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College Hockey:
Irresistible Force Tops Immovable Object

Cornell Defense Gets Better of Princeton 'O' in Shutout Victory

— One of the best offenses in the ECAC met one of the best defenses in the ECAC Saturday night at Lynah Rink. The defense won.

Cornell (5-3-2, 4-1-1 ECAC) used physical play and great special-teams to subdue the Tigers of Princeton (4-3-3, 3-3-2), 3-0, before a raucous, sellout Lynah crowd. The win gave the Red a four-point weekend and moved it atop the ECAC standings for the first time this year. The shutout was the first for senior goaltender Ian Burt and the first by an ECAC team against the Tigers in 118 ECAC contests.

Princeton, which had scored seven goals the night before against Colgate, could get nothing going offensively for the majority of the game. The Tigers only mustered four first-period shots, none taken in the slot. Meanwhile, Cornell heaped the pressure upon junior goaltender Dave Stathos of Princeton, who played a solid first period to keep the Red off the scoreboard despite numerous good chances right in front of his net.

Cornell finally cracked Stathos at the 14:54 mark of the second period, on its first power play of the evening. Sophomore defenseman Doug Murray unloaded a slapshot from the blue line that missed the net, but bounced off the boards to freshman Ryan Vesce, who slammed it home past a diving Stathos.

Meanwhile, senior goaltender Burt was having a relatively easy evening. Princeton managed only six second period shots, as it continued to have trouble carrying the puck into the zone and around the stifling Red defense.

“Princeton is very good offensively, they’re very dangerous,” said Cornell head coach Mike Schafer. “I thought we did a good job of containing them.”

Burt agreed.

“I thought the whole team played awesome tonight,” the netminder said. “They gave [Princeton] nothing all night.”

Despite the relative dominance of Cornell the first two periods, the Big Red remained only one goal up after the first 40 minutes. That changed quickly at the 1:24 mark of the third, when sophomore Matt McRae was on the end of hard work in the corners from his linemates, Vesce and sophomore Stephen Baby. Vesce and Baby won the battle for a puck in the corner, then found McRae in the slot, who skated around Stathos and put the puck in the back of the net.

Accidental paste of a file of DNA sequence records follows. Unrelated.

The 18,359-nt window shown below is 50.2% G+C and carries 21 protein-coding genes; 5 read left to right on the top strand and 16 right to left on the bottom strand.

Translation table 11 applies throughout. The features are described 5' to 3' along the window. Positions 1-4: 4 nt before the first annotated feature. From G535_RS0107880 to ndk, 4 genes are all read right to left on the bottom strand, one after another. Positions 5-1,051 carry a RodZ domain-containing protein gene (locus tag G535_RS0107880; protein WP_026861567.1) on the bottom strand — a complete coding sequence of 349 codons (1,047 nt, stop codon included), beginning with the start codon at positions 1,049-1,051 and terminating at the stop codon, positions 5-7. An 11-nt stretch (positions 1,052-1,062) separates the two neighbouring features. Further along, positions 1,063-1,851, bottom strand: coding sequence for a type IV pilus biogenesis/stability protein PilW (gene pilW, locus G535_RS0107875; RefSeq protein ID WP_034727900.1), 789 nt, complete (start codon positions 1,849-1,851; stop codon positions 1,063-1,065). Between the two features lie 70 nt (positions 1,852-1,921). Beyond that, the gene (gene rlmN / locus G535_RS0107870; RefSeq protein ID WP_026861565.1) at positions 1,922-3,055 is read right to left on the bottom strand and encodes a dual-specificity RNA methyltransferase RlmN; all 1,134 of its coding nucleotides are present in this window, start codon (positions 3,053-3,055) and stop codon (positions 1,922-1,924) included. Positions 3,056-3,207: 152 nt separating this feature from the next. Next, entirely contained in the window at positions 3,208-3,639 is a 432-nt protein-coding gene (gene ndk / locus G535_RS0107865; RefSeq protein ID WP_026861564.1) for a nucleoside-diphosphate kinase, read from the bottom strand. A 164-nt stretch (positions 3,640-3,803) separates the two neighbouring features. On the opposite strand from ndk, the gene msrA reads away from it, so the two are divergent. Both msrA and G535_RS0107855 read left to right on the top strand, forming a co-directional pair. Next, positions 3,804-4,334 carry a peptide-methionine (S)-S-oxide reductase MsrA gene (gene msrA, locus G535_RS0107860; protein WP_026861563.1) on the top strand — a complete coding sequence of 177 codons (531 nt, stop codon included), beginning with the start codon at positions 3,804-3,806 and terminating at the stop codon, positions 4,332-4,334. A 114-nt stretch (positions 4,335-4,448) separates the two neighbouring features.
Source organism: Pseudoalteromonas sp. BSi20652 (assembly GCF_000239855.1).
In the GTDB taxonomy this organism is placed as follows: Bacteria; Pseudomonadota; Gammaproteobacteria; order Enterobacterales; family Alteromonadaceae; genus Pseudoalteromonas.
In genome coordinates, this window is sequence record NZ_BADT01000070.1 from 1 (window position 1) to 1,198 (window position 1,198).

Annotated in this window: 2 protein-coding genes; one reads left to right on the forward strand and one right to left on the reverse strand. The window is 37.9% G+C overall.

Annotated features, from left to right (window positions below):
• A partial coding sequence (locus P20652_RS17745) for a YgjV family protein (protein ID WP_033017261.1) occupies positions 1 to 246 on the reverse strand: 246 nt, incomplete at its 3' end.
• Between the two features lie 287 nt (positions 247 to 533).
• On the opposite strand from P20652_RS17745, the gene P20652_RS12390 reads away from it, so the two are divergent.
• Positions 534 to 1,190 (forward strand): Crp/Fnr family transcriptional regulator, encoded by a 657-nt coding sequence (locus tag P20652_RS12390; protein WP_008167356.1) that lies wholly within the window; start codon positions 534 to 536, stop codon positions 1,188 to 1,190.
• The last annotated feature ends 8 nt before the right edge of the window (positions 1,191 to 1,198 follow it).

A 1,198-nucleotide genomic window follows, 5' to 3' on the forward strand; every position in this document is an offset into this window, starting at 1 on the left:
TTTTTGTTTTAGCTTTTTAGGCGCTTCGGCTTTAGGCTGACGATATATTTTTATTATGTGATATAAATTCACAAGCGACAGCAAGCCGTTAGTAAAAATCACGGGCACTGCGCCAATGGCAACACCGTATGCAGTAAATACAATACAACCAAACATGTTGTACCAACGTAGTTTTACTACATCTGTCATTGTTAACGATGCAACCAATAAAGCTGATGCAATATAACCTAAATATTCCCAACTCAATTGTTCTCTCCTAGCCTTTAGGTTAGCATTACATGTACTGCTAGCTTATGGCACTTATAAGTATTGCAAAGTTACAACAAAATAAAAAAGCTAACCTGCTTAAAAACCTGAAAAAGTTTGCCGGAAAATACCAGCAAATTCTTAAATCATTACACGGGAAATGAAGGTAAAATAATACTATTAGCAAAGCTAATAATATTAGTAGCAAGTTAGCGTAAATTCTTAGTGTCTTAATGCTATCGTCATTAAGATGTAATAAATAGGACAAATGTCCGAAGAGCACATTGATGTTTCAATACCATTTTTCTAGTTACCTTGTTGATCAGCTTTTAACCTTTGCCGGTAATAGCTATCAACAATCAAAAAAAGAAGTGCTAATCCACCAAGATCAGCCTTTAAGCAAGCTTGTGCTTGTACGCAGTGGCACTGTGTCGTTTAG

Princeton had a chance to get back in the game when Cornell’s Greg Hornby and Shane Palahicky took back-to-back penalties, giving Princeton 1:40 of five-on-three power-play time at the 3:53 mark of the third. Princeton saw some of its best chances on the evening during that stretch, and though Cornell was unable to clear the zone, the Tigers were unable to put it home thanks to brilliant goaltending from Burt and tight defense.

“I thought Ian [Burt] did a tremendous job during the five-on-three,” said Schafer. “[The kill] was the turning point of the game.”

With the Red again on the power play at the 12:05 mark in the third, Murray got the goal that had barely eluded him in the second when he took a nearly identical slap shot from the blue line that beat Stathos high glove side.

From that point, Cornell simply ran time off the clock and kept the Tigers’ big scorers at bay.

Burt described the win as the most complete the team had posted all year.

“Every game we’ve played this year we’ve played like that for a bit of the game, but we’ve never put a full game together,” the senior said. “Tonight we just came out and put everything together.”

Princeton has only two victories at Cornell since the 1980-81 season.

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  • http://www.facebook.com/profile.php?id=501157411 Joey Loeffler Jr

    I wonder what swayed his decision . . . does anybody know?

    • bluetell

      This is what Blue Ice (The story of Michigan Hockey) says about it:

      “Berenson and his buddies wrote letters to a handful of schools, which resulted in Berenson visiting North Dakota in 1958 as the pilot fish for his friends. Berenson was favorably impressed by North Dakota and the caliber of players the former coach, a man named Al Renfrew, has lured to Grand Forks before Renfrew returned to Michigan the year before. But soon after Berenson’s visit to North Dakota, Dale MacDonald, a Saskatoon native playing for Renfrew at Michigan, told his coach that Berenson was the rare player worth going out of his way to get.

      “Al called me and said ‘North Dakota’s great, but you gotta come see Michigan,’” Berenson remembers. Renfrew scraped together enough money to fly the young phenom to Michigan, thereby making Berenson the first hockey player to ever receive a free recruiting trip to Ann Arbor. It also marked Berenson’s first trip on an airplane.

      The extra effort was worth it, for both parties. “Once he was on campus,” Renfrew says, “we didn’t have to sell him on it.”

      “After I came down on a visit,” Berenson confirms, “I came back and told the other guys, ‘This is where we’re going.’” And just like that, a pipeline of hockey talent was created between Regina and Ann Arbor”

      In the next 6 years (1958-1964), 14 players from Regina played for Michigan primarily because Red chose Michigan over North Dakota and they followed him down to Ann Arbor